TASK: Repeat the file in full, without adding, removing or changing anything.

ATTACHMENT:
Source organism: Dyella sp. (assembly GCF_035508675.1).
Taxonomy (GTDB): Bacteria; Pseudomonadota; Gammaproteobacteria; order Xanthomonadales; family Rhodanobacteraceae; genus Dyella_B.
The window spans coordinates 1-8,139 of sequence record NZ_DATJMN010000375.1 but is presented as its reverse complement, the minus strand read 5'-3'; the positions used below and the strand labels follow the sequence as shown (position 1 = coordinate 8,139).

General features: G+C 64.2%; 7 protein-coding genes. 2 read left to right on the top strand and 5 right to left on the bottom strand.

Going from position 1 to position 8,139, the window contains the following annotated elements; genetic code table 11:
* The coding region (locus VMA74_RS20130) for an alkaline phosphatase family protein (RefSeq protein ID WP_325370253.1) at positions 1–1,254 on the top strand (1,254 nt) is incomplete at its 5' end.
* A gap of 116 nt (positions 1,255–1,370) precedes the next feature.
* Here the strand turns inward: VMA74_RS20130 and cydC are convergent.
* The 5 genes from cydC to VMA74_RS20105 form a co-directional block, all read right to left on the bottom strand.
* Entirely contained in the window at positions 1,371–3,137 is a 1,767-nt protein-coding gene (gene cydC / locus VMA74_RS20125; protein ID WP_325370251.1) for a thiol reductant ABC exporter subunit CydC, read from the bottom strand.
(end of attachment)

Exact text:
Source organism: Dyella sp. (assembly GCF_035508675.1).
Taxonomy (GTDB): Bacteria; Pseudomonadota; Gammaproteobacteria; order Xanthomonadales; family Rhodanobacteraceae; genus Dyella_B.
The window spans coordinates 1-8,139 of sequence record NZ_DATJMN010000375.1 but is presented as its reverse complement, the minus strand read 5'-3'; the positions used below and the strand labels follow the sequence as shown (position 1 = coordinate 8,139).

General features: G+C 64.2%; 7 protein-coding genes. 2 read left to right on the top strand and 5 right to left on the bottom strand.

Going from position 1 to position 8,139, the window contains the following annotated elements; genetic code table 11:
* The coding region (locus VMA74_RS20130) for an alkaline phosphatase family protein (RefSeq protein ID WP_325370253.1) at positions 1–1,254 on the top strand (1,254 nt) is incomplete at its 5' end.
* A gap of 116 nt (positions 1,255–1,370) precedes the next feature.
* Here the strand turns inward: VMA74_RS20130 and cydC are convergent.
* The 5 genes from cydC to VMA74_RS20105 form a co-directional block, all read right to left on the bottom strand.
* Entirely contained in the window at positions 1,371–3,137 is a 1,767-nt protein-coding gene (gene cydC / locus VMA74_RS20125; protein ID WP_325370251.1) for a thiol reductant ABC exporter subunit CydC, read from the bottom strand.